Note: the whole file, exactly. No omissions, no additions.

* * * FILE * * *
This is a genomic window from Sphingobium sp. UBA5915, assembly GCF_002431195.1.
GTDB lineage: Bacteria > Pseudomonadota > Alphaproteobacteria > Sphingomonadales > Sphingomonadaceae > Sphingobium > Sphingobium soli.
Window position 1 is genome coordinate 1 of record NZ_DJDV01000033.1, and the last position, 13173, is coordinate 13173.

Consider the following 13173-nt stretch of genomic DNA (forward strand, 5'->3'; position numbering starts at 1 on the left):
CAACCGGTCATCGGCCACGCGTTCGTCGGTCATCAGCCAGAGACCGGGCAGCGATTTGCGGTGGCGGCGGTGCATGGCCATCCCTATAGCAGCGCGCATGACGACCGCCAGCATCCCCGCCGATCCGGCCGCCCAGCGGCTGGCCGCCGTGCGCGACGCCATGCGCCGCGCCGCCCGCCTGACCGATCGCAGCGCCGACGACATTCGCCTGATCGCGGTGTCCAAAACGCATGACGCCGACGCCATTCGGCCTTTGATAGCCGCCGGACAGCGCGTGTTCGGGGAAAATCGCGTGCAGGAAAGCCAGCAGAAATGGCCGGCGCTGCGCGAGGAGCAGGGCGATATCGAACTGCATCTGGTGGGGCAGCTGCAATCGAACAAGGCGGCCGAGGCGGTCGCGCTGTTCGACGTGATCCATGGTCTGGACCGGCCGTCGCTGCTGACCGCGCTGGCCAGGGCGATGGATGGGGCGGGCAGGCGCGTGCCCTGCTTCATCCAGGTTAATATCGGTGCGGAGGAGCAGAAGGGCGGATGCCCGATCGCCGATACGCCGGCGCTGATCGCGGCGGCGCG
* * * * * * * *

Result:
This is a genomic window from Sphingobium sp. UBA5915, assembly GCF_002431195.1.
GTDB lineage: Bacteria > Pseudomonadota > Alphaproteobacteria > Sphingomonadales > Sphingomonadaceae > Sphingobium > Sphingobium soli.
Window position 1 is genome coordinate 1 of record NZ_DJDV01000033.1, and the last position, 13173, is coordinate 13173.

Consider the following 13173-nt stretch of genomic DNA (forward strand, 5'->3'; position numbering starts at 1 on the left):
CAACCGGTCATCGGCCACGCGTTCGTCGGTCATCAGCCAGAGACCGGGCAGCGATTTGCGGTGGCGGCGGTGCATGGCCATCCCTATAGCAGCGCGCATGACGACCGCCAGCATCCCCGCCGATCCGGCCGCCCAGCGGCTGGCCGCCGTGCGCGACGCCATGCGCCGCGCCGCCCGCCTGACCGATCGCAGCGCCGACGACATTCGCCTGATCGCGGTGTCCAAAACGCATGACGCCGACGCCATTCGGCCTTTGATAGCCGCCGGACAGCGCGTGTTCGGGGAAAATCGCGTGCAGGAAAGCCAGCAGAAATGGCCGGCGCTGCGCGAGGAGCAGGGCGATATCGAACTGCATCTGGTGGGGCAGCTGCAATCGAACAAGGCGGCCGAGGCGGTCGCGCTGTTCGACGTGATCCATGGTCTGGACCGGCCGTCGCTGCTGACCGCGCTGGCCAGGGCGATGGATGGGGCGGGCAGGCGCGTGCCCTGCTTCATCCAGGTTAATATCGGTGCGGAGGAGCAGAAGGGCGGATGCCCGATCGCCGATACGCCGGCGCTGATCGCGGCGGCGCG